“How Strange a Season”: Lush, Seductive and Burdened with History

Megan Mayhew Bergman’s short story collection, How Strange a Season, is a meditation on female rage and an exploration of the impact of what is passed down to women, materially, emotionally and genetically from generation to generation. 

The women in these stories struggle with finding satisfaction. They have baggage, unstable mothers, unwanted inheritances, and unbalanced siblings. There are deaths and drought, floods and family feuds. 

In “The Heirloom,” readers see the burdens of inheritance when Regan loses her mother and is left with a sustainability ranch. She transforms it into a playground of sorts where men can crush cars with excavators. And there is also “Inheritance,” in which a woman inherits a literal glass house from her grandmother. Negative messages about beauty and what it means to be a woman are passed down, too, as are strains of madness in the stories, “Wife Days” and “Indigo Run.”

The authority of Mayhew Bergman’s narrative voice makes the terrain of difficult emotions and spoiled landscapes easier to swallow for readers. A few short sentences down on the first pages, we are often deep into what matters in the stories. In “Peaches, 1979,” Darcy inherits a peach farm and feels responsible for her two troubled siblings. There is no mistaking what is at stake: “The telltale yellowing of the leaves. The soil so dry it felt coarse in her hands. A knot of doom in her gut warning her the harvest was going to fail.”  

Mayhew Bergman’s lush, seductive prose also helps to draw readers into these stories. Her description of place in the novella, “Indigo Run,” is weighted with history:

“How different Indigo Run was from home – the amber-colored grass gone dead in the hot sun, the thick leaves of the magnolia trees that seemed to clap together against one another when the wind blew, the wet fields, the reeking marsh, the men singing in the fields that seem to carry both suffering and joy inside themselves.”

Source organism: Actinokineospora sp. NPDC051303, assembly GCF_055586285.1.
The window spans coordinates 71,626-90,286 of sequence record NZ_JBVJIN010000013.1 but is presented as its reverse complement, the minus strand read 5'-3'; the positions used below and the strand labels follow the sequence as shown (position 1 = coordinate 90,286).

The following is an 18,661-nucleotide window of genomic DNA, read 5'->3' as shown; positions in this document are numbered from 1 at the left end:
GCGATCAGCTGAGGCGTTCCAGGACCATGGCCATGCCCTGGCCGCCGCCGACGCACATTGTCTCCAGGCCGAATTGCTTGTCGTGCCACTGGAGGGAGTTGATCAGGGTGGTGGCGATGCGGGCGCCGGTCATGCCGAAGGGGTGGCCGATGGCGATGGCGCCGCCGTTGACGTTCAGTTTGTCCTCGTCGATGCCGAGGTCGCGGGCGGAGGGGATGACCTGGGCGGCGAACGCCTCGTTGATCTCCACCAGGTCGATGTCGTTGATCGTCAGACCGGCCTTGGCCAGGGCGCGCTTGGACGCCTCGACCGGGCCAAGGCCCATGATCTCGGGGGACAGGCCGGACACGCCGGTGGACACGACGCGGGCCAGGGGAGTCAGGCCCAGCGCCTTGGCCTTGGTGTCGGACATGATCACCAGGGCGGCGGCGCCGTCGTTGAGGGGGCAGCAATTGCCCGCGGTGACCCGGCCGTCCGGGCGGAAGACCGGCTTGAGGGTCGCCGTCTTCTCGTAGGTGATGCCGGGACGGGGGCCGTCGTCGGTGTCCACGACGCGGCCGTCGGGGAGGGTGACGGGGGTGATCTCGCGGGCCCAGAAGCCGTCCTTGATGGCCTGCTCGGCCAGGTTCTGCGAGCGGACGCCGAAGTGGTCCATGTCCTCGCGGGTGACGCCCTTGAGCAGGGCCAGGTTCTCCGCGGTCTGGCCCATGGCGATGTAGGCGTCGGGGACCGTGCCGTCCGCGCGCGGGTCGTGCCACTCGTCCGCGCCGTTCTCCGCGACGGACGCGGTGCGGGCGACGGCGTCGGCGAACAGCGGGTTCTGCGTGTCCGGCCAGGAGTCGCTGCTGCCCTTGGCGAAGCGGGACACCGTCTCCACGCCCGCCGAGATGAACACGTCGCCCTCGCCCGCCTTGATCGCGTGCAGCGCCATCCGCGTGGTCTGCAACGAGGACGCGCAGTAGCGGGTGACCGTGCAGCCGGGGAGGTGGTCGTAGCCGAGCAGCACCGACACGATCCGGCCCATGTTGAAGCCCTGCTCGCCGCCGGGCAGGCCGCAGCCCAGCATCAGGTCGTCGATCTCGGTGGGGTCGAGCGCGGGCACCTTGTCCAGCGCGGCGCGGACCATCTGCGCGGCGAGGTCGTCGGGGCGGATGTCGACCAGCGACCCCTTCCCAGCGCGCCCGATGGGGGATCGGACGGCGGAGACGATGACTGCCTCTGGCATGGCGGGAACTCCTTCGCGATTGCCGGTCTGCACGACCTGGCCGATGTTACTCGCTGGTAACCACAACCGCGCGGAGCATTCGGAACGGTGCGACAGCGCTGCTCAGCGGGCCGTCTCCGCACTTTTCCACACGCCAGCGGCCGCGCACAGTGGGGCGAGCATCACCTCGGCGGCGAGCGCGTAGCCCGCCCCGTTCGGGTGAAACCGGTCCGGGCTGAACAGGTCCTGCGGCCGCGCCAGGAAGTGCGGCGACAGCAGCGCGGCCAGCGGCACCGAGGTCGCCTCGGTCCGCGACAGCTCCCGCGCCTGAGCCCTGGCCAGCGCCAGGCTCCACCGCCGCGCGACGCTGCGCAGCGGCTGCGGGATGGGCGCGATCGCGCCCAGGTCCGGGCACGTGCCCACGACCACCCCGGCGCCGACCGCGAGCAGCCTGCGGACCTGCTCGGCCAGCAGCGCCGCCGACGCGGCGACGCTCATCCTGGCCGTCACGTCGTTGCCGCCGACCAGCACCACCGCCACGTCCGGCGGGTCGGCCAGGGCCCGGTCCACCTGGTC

The collection is marked by two powerful stories that pull from myth to examine the state of womanhood. In “Wife Days,” Farrah swims laps, accompanied by the conflicting voices of her mother and grandmother. Her mother, a groupie, warned of a craziness that came “when the currency of beauty faded.” As the story ends Farrah recalls a sexual assault and finds a way to regain power:

"The old trees loom over her. The rock is uncomfortable. Light sticks to her wet skin. She slips underneath the waterline and screams. The imaginary gill slits open behind her ears and close. Her body exchanges molecules with the lake. She rises to the air, reborn. Again and again."

The last story of the collection, “The Night Hag,” offers a kaleidoscopic view of the oppression of women through the experience of a ghostly figure who is constantly transforming in an attempt to overcome the pain of being spurned. It ends like this:

“Tired of compromise, the women in their afterlives clung to one another in the boughs of the last ancient trees, slept in the astral light, read books. Many of them had helped cause pain, and now they needed to heal it. Invisible, they rested until they were strong again. They walked between the burning crosses left on lawns and blew them out like candles. She showed them how exhausting and beautiful rage could be. And how immortal.”

With the burdens of responsibility, the mixed messages about womanhood, with the legacies of abuse and capitulation, what are women supposed to feel? Poised at the end of “The Heirloom,” Mayhew Bergman leaves readers with more difficult questions to ponder. Jillian, contemplating her losses, asks, “Who wasn’t angry now? Who didn’t want to summon all that pent-up rage to split a metal machine wide open? Who didn’t want to release all of that pain here in the waterless desert?” These questions serve as a reminder of the well-earned anger at the core of the lived experiences of her vividly drawn characters.

How Strange a Season
By Megan Mayhew Bergman
Published March 29, 2022